Memory Allocation at Runtime
Pony is a null-free, type-safe language, with no dangling pointers, no buffer overruns, but with a very fast garbage collector, so you don't have to worry about explicit memory allocation, if on the heap or stack, if in a threaded actor, or not.
Fast, Safe and Cheap
- An actor has ~240 bytes of memory overhead.
- No locks. No context switches. All mutation is local.
- An idle actor consumes no resources (other than memory).
- You can have millions of actors at the same time.
But Caveat Emptor
But pony can be used to create C libraries and pony can use external C libraries via the FFI which does not have this luxury.
So you can use any external C library out there, but the question is if you need to and if you should.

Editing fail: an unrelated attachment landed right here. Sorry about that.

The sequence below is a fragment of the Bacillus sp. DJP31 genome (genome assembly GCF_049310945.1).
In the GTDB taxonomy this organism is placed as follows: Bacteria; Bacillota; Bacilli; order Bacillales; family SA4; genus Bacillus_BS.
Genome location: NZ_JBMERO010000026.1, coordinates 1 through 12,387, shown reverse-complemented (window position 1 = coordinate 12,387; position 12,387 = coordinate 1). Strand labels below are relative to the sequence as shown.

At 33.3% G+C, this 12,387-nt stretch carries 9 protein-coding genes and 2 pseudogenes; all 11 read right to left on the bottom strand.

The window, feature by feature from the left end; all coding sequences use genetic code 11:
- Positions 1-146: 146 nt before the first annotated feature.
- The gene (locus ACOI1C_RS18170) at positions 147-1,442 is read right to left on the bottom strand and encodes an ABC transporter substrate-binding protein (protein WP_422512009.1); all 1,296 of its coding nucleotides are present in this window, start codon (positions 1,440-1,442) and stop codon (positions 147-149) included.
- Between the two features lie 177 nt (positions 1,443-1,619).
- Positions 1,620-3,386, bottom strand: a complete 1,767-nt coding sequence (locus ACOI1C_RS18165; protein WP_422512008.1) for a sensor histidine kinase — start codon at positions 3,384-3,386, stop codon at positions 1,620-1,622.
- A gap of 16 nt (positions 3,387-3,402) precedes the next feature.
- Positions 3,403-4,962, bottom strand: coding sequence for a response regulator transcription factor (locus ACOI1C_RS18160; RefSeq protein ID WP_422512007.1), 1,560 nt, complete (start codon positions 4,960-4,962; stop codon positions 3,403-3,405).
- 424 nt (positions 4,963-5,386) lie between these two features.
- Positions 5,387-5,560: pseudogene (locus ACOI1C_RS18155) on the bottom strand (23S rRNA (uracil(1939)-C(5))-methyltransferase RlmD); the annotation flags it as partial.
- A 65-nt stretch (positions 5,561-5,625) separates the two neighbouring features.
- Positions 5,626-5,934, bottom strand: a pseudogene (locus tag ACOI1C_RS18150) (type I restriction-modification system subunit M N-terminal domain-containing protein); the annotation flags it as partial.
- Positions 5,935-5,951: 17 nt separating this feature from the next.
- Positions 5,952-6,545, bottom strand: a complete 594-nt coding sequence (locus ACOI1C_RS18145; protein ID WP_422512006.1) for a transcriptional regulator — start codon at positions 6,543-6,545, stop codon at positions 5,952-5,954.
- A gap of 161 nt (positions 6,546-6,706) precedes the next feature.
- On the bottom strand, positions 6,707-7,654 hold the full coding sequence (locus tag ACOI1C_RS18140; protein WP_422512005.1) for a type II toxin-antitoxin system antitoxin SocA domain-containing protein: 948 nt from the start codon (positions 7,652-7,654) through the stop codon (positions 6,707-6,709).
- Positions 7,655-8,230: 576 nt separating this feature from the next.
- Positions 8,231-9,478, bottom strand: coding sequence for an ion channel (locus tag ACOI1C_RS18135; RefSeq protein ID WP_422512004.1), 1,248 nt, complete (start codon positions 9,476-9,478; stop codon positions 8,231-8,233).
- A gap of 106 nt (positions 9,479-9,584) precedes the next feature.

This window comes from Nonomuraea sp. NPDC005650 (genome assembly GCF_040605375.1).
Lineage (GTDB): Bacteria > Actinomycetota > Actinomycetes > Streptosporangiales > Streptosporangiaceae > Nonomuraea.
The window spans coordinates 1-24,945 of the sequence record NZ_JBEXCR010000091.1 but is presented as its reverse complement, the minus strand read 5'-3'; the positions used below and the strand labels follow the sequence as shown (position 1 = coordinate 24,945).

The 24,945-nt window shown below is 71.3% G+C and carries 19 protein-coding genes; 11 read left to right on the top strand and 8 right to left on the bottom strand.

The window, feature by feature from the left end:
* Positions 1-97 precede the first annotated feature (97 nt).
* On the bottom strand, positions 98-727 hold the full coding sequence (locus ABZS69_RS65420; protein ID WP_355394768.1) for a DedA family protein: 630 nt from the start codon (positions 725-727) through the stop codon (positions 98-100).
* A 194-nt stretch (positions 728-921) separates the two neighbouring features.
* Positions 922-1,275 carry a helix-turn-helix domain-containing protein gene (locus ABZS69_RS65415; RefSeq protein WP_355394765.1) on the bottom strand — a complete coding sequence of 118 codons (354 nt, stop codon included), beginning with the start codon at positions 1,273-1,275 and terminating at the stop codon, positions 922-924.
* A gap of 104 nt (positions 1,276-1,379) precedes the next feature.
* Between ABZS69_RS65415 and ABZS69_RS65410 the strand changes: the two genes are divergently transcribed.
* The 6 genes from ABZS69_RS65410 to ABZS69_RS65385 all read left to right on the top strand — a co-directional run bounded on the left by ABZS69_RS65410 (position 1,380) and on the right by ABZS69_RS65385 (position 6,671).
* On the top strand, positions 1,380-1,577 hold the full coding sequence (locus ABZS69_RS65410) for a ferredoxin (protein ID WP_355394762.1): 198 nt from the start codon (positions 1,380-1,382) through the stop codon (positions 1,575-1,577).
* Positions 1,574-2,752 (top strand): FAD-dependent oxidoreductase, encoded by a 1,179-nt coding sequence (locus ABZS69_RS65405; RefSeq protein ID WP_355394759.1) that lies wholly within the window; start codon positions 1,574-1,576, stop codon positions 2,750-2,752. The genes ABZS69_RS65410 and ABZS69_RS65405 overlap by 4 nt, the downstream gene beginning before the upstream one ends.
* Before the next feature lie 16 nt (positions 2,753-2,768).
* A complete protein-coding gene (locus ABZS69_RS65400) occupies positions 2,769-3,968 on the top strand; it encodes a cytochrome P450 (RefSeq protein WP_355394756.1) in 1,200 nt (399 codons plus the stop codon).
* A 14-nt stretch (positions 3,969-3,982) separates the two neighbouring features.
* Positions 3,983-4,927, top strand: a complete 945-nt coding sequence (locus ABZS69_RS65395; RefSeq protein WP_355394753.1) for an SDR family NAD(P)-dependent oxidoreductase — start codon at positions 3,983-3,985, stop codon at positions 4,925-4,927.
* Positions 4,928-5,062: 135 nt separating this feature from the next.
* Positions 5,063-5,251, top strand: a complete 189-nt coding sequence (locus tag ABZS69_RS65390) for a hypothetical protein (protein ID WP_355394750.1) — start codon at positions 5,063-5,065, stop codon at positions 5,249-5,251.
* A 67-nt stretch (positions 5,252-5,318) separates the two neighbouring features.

The biggest problem is external heap memory, created by an external FFI call, or created to support an external call. But external stack space might also need some thoughts, esp. when being created from actors.
Pony has no finalizers, callbacks which are called by the garbage collector to free external memory, which was allocated by an FFI call. The garbage collector is not timely (as with pure reference counting), it is not triggered immediately when some object goes out of scope.
A blocked actor will keep its memory allocated, only a dead actor will release it eventually.
And, long-running actors
Might cause unexpected out of memory errors, since the GC is not yet triggered on an out-of-memory segfault or stack exhaustion.